Vintage Sewing Cabinet Turned Nightstand

Well, we have survived the marathon move and are settling in.  It was a crazy move, as we were literally trading houses with our renter.  The house we moved into had been converted to a duplex the last four years as a rental. It had been my in-laws for 21 years, and before that my husband’s great-grandfather’s.  The downstairs renter moved out about two months ago, where upon we started renovations: knocking out a wall, changing around doors and doorways.  We got new berber carpet for the family room and one of the boys rooms.  Then, a week after we had the carpet installed, we walked into a completely flooded basement!  I cried, of course.  A pipe had broken during the winter when someone hooked up a hose.  So, it set us back a bit, but amazingly, we still were able to move according to our original timeline.

So on Friday, we moved all our downstairs stuff to our new downstairs.  We cleaned and touched up paint in the downstairs, and the renter who was renting the upstairs at our new house moved his stuff to the downstairs over the weekend.  The boys had a slumber party in the living room for four nights.  It felt a bit like chaos.  Then Monday we cleaned the upstairs of the new house and did renovations — new floor in the master bedroom and hired out painting the kitchen cabinets.  Tuesday was the final move day, we moved all our upstairs stuff to the new house, which was still undergoing cleaning and renovation.  Then we cleaned the upstairs and the renter moved in on Wednesday.  It was crazy, but it worked!  And we are so thankful to be in this new place.  More on that in later.

But, today I will share with you another project I did as we packed.  It was creative therapy, truly.

For the last twelve years, I have had an ugly 60s/70s vintage pressboard nightstand.  I have never liked it.  But nightstands are not cheap, and well, all things considered, it just has not been that high on the list of priorities. As we have been working towards this move, I had been frequenting the thrift stores even more lately, looking for furniture and bedroom curtains and other things that would fit our new space, even temporarily so that we don’t far exceed our budget on the little things.  Eventually, the whole house will succumb to my vision, but there is always a point to embracing the process.

Several of weeks ago, as I was stopping by one of my frequently visit thrift stores, I spied a vintage sewing cabinet, behind the store.  Sometimes that is the best place to look, before it hits the showcase floor, and oftentimes, before it even has a price tag on it.  In this instance, it had neither.  And the main person pricing was gone at lunch.  When I spied the cabinet I asked how much, although solid wood, I pointed out there had been some rabbit pellets inside.  Weird and random, but it didn’t smell like rabbits had actually lived in there, so I was okay with it.  And I was more than okay with it when the lady told me, $5!  Uhm, yes, I’ll take it.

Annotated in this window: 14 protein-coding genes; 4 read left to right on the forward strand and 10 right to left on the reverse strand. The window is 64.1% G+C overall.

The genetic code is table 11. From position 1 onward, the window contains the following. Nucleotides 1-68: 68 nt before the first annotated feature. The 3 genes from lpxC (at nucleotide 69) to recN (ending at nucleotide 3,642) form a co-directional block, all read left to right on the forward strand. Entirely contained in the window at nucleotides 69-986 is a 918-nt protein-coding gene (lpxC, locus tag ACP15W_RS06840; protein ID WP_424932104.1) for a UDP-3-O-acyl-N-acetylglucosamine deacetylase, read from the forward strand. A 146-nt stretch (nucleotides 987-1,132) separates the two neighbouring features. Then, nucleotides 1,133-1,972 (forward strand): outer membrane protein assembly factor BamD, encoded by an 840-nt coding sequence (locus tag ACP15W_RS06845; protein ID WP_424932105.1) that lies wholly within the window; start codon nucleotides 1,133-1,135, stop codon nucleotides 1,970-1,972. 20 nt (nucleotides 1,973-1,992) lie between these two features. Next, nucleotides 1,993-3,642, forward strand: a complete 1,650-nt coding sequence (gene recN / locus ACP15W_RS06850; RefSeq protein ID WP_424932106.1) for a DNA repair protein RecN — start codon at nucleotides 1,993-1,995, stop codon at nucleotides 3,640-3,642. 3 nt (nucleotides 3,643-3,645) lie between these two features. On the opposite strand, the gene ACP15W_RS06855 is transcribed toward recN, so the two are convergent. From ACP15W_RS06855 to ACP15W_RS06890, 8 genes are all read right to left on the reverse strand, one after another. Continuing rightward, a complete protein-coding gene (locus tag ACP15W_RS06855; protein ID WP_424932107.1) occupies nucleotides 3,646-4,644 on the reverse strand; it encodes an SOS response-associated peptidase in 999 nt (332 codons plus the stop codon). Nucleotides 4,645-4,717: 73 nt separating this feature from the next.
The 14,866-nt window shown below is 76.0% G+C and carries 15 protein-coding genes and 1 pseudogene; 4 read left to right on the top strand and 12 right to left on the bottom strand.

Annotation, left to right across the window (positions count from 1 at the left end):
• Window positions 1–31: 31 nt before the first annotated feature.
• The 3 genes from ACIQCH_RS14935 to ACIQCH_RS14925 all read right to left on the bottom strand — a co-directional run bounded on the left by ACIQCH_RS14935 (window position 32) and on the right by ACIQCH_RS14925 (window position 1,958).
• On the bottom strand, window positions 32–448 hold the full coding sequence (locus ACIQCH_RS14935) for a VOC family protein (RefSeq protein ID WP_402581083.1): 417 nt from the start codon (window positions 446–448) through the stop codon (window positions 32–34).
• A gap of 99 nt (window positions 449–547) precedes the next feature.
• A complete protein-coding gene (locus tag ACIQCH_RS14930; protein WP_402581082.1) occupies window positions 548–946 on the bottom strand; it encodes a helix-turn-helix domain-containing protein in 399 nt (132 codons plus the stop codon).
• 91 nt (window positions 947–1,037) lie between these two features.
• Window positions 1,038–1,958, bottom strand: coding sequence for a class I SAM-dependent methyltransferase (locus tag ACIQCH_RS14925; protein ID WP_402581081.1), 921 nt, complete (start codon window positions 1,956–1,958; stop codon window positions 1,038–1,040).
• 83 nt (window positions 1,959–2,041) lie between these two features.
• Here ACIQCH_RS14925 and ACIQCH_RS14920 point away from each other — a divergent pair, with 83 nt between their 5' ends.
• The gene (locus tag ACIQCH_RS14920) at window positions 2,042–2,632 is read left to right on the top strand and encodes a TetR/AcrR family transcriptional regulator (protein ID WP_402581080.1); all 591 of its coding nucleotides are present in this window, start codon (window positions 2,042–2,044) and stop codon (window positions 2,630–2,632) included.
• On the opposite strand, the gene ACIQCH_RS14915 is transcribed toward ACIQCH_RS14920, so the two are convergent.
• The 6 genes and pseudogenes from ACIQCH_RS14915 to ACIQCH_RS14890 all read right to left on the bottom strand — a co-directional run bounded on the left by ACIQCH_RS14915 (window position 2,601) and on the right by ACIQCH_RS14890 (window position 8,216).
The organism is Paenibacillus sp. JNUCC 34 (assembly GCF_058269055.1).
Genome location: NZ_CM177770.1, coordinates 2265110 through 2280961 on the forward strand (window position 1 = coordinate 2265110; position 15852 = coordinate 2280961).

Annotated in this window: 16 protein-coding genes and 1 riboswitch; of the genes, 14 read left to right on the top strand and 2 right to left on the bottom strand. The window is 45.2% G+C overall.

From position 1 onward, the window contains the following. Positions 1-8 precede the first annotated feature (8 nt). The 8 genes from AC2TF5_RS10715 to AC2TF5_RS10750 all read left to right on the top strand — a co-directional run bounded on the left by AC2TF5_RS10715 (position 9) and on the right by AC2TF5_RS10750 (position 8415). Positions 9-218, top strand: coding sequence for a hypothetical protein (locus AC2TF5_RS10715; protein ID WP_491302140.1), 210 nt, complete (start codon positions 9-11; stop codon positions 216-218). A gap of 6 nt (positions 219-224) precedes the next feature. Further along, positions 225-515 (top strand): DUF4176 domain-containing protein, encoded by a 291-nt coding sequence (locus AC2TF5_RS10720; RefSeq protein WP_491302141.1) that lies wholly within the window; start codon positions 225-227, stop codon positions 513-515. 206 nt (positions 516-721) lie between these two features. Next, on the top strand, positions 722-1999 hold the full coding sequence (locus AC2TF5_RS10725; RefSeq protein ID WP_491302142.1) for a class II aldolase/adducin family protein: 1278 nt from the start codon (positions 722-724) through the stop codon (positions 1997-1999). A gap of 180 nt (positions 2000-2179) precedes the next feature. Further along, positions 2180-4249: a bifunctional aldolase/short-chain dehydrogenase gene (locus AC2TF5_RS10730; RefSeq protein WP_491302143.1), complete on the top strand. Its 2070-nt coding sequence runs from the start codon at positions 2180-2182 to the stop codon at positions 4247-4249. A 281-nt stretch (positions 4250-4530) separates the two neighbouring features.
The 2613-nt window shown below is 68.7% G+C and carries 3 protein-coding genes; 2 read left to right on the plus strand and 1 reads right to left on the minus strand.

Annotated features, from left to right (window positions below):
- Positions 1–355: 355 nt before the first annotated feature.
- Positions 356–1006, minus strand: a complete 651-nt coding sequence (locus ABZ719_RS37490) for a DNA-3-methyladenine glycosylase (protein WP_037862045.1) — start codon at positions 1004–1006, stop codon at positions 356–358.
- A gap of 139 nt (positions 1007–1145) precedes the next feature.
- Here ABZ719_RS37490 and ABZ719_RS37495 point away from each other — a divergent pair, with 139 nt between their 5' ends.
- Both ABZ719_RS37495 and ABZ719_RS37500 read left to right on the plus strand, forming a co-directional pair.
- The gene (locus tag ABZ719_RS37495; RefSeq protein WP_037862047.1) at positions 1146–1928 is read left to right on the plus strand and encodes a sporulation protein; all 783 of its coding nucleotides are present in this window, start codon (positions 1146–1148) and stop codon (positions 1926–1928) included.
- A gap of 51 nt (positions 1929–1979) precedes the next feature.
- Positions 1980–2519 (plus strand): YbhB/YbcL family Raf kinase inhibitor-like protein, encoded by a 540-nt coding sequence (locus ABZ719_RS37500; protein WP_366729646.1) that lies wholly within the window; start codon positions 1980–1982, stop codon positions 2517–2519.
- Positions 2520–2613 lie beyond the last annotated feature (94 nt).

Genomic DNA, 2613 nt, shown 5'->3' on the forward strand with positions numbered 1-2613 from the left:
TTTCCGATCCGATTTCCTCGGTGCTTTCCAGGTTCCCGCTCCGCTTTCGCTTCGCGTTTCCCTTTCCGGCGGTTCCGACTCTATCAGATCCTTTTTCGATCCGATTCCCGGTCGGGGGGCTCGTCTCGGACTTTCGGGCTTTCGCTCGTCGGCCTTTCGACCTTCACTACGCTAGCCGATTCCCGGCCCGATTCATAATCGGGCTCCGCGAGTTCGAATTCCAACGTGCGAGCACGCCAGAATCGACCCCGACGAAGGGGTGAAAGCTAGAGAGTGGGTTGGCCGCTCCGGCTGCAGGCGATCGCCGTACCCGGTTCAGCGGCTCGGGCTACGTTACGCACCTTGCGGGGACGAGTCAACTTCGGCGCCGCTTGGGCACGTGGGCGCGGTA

Sewing Cabinet Nightstand 2

So I brought that little table home, and though the smell wasn’t bad, it was peculiar.  So I doused it with baking soda and let it sit for about a week.  All odors were dissipated.  Victory!

I added a wood applique from Home Depot for $7.  As I continue to gawk over furniture people find for next to nothing in the lower 48, I have been learning to be more content and not as outrageous about my taste and what I can find in Alaska.  So this isn’t French Country.  It’s really mid-century modern.  But, it was solid wood and something I could creatively re-use and make even more feminine, and farmhouse-ish.  And I am pleased with it.

Sewing Cabinet Nighstand 1

Sewing Cabinet 5

Sewing Cabinet Nightstand 9

For some reason, for this piece, I was feeling milk paint over chalk paint.  And I wanted white, but layers of white.  When you do layers of a similar shade it gives depth and dimension and age with a new paint job.  And I just love layers.

Sewing Cabinet Nightstand 4

I did two layers of MMS Grainsack with the bonding agent.  Then I did a layer of MMS Linen.  I have leftover some other milk paint from the Milk Paint Company that was Pearl. I’m not overly fond of this white, it’s a very ashen white, but I knew in layers is would be fine and just add dimension.  Then I finished it off with another layer of Linen, so bring back some warmth and creaminess.

Sewing Cabinet Nightstand 7

Then I waxed it with MMS furniture wax, and added some antiquing wax to the edges and crevasses.  I think this made it pop.  The photos I took I feel don’t do it justice.  There really is a beautiful subtle warmth to the table that I was unable to capture.

Sewing Cabinet Nightstand 10

(I’m so excited to be in our new, more neutral colored bedroom in our new house!  And the master bedroom is coming along.)

But all in all, a $5 table plus the $7 applique and it looks so much better and so much more me.  I kinda like the fact that it is an old sewing cabinet too, considering how much I love to sew!

Sewing Cabinet Nightstand 3

Eventually, I want to put a shelf inside.  Right now it is a functional table.  So until all the craziness of the move dissipates, I’m content with my new pretty table.  And thankful once again for little creative projects that are kept my sanity along the way!

Thanks again for stopping by!

Blessings,

Cheryl

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